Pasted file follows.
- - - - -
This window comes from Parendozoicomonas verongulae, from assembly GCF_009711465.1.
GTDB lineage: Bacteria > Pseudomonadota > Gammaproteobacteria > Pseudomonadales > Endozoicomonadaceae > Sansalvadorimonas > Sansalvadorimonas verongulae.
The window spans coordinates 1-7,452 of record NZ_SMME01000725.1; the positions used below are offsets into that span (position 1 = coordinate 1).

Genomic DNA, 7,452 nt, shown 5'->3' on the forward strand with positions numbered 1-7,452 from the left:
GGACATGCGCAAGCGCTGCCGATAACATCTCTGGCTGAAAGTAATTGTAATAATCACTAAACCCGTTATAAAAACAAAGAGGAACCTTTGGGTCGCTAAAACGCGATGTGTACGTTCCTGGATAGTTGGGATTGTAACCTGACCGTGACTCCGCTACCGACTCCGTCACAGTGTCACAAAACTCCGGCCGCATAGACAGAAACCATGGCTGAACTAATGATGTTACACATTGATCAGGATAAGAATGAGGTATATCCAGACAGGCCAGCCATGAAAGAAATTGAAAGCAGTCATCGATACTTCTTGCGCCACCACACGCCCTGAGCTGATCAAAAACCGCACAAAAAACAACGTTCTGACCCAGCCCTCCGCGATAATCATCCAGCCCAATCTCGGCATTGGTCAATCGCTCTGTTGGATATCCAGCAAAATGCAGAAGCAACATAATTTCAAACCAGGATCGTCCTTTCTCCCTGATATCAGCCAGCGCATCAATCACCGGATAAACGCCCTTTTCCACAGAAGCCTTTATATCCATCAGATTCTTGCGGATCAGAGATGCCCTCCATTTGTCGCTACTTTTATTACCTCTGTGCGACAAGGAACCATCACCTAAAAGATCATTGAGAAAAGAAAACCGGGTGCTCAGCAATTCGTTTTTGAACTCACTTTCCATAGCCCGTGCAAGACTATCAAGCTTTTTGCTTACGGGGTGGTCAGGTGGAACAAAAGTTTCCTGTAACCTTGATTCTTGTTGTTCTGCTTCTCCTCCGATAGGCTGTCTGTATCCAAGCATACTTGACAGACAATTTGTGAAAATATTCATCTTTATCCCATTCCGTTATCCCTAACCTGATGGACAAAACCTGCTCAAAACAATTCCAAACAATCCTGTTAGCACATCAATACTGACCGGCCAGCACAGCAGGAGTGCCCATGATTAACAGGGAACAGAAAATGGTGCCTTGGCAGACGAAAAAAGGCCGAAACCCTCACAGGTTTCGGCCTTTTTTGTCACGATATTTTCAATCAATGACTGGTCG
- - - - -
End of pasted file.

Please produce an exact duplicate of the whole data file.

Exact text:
This window comes from Parendozoicomonas verongulae, from assembly GCF_009711465.1.
GTDB lineage: Bacteria > Pseudomonadota > Gammaproteobacteria > Pseudomonadales > Endozoicomonadaceae > Sansalvadorimonas > Sansalvadorimonas verongulae.
The window spans coordinates 1-7,452 of record NZ_SMME01000725.1; the positions used below are offsets into that span (position 1 = coordinate 1).

Genomic DNA, 7,452 nt, shown 5'->3' on the forward strand with positions numbered 1-7,452 from the left:
GGACATGCGCAAGCGCTGCCGATAACATCTCTGGCTGAAAGTAATTGTAATAATCACTAAACCCGTTATAAAAACAAAGAGGAACCTTTGGGTCGCTAAAACGCGATGTGTACGTTCCTGGATAGTTGGGATTGTAACCTGACCGTGACTCCGCTACCGACTCCGTCACAGTGTCACAAAACTCCGGCCGCATAGACAGAAACCATGGCTGAACTAATGATGTTACACATTGATCAGGATAAGAATGAGGTATATCCAGACAGGCCAGCCATGAAAGAAATTGAAAGCAGTCATCGATACTTCTTGCGCCACCACACGCCCTGAGCTGATCAAAAACCGCACAAAAAACAACGTTCTGACCCAGCCCTCCGCGATAATCATCCAGCCCAATCTCGGCATTGGTCAATCGCTCTGTTGGATATCCAGCAAAATGCAGAAGCAACATAATTTCAAACCAGGATCGTCCTTTCTCCCTGATATCAGCCAGCGCATCAATCACCGGATAAACGCCCTTTTCCACAGAAGCCTTTATATCCATCAGATTCTTGCGGATCAGAGATGCCCTCCATTTGTCGCTACTTTTATTACCTCTGTGCGACAAGGAACCATCACCTAAAAGATCATTGAGAAAAGAAAACCGGGTGCTCAGCAATTCGTTTTTGAACTCACTTTCCATAGCCCGTGCAAGACTATCAAGCTTTTTGCTTACGGGGTGGTCAGGTGGAACAAAAGTTTCCTGTAACCTTGATTCTTGTTGTTCTGCTTCTCCTCCGATAGGCTGTCTGTATCCAAGCATACTTGACAGACAATTTGTGAAAATATTCATCTTTATCCCATTCCGTTATCCCTAACCTGATGGACAAAACCTGCTCAAAACAATTCCAAACAATCCTGTTAGCACATCAATACTGACCGGCCAGCACAGCAGGAGTGCCCATGATTAACAGGGAACAGAAAATGGTGCCTTGGCAGACGAAAAAAGGCCGAAACCCTCACAGGTTTCGGCCTTTTTTGTCACGATATTTTCAATCAATGACTGGTCG